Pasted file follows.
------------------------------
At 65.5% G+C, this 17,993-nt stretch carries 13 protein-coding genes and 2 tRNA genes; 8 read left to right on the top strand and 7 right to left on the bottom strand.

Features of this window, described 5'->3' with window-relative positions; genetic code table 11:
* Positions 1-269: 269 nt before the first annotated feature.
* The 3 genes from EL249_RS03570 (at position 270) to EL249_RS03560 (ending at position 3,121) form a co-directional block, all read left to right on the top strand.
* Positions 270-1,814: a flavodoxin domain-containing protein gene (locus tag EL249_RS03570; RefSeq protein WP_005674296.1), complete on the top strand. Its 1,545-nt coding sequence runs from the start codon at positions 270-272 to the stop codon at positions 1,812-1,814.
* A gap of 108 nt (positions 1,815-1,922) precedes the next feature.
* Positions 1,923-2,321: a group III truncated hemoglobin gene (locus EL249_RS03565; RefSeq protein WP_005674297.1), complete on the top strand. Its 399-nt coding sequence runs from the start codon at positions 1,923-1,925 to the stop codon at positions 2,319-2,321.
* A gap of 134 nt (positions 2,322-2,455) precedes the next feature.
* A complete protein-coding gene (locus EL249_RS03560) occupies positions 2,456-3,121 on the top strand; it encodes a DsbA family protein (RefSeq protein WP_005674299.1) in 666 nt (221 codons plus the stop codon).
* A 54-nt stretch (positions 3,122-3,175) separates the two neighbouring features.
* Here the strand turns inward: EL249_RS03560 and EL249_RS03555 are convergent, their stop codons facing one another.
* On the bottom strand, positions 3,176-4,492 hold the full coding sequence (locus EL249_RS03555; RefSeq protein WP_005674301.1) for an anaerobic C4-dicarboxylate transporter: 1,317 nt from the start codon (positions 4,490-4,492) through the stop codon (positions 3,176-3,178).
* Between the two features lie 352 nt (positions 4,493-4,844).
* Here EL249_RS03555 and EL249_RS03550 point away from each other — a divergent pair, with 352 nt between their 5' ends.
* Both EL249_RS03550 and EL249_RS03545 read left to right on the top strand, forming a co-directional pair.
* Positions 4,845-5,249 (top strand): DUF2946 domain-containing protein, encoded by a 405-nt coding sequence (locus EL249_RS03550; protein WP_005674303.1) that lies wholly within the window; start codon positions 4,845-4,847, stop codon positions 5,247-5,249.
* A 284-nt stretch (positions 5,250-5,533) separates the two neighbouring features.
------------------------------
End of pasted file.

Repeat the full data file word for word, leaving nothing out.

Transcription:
At 65.5% G+C, this 17,993-nt stretch carries 13 protein-coding genes and 2 tRNA genes; 8 read left to right on the top strand and 7 right to left on the bottom strand.

Features of this window, described 5'->3' with window-relative positions; genetic code table 11:
* Positions 1-269: 269 nt before the first annotated feature.
* The 3 genes from EL249_RS03570 (at position 270) to EL249_RS03560 (ending at position 3,121) form a co-directional block, all read left to right on the top strand.
* Positions 270-1,814: a flavodoxin domain-containing protein gene (locus tag EL249_RS03570; RefSeq protein WP_005674296.1), complete on the top strand. Its 1,545-nt coding sequence runs from the start codon at positions 270-272 to the stop codon at positions 1,812-1,814.
* A gap of 108 nt (positions 1,815-1,922) precedes the next feature.
* Positions 1,923-2,321: a group III truncated hemoglobin gene (locus EL249_RS03565; RefSeq protein WP_005674297.1), complete on the top strand. Its 399-nt coding sequence runs from the start codon at positions 1,923-1,925 to the stop codon at positions 2,319-2,321.
* A gap of 134 nt (positions 2,322-2,455) precedes the next feature.
* A complete protein-coding gene (locus EL249_RS03560) occupies positions 2,456-3,121 on the top strand; it encodes a DsbA family protein (RefSeq protein WP_005674299.1) in 666 nt (221 codons plus the stop codon).
* A 54-nt stretch (positions 3,122-3,175) separates the two neighbouring features.
* Here the strand turns inward: EL249_RS03560 and EL249_RS03555 are convergent, their stop codons facing one another.
* On the bottom strand, positions 3,176-4,492 hold the full coding sequence (locus EL249_RS03555; RefSeq protein WP_005674301.1) for an anaerobic C4-dicarboxylate transporter: 1,317 nt from the start codon (positions 4,490-4,492) through the stop codon (positions 3,176-3,178).
* Between the two features lie 352 nt (positions 4,493-4,844).
* Here EL249_RS03555 and EL249_RS03550 point away from each other — a divergent pair, with 352 nt between their 5' ends.
* Both EL249_RS03550 and EL249_RS03545 read left to right on the top strand, forming a co-directional pair.
* Positions 4,845-5,249 (top strand): DUF2946 domain-containing protein, encoded by a 405-nt coding sequence (locus EL249_RS03550; protein WP_005674303.1) that lies wholly within the window; start codon positions 4,845-4,847, stop codon positions 5,247-5,249.
* A 284-nt stretch (positions 5,250-5,533) separates the two neighbouring features.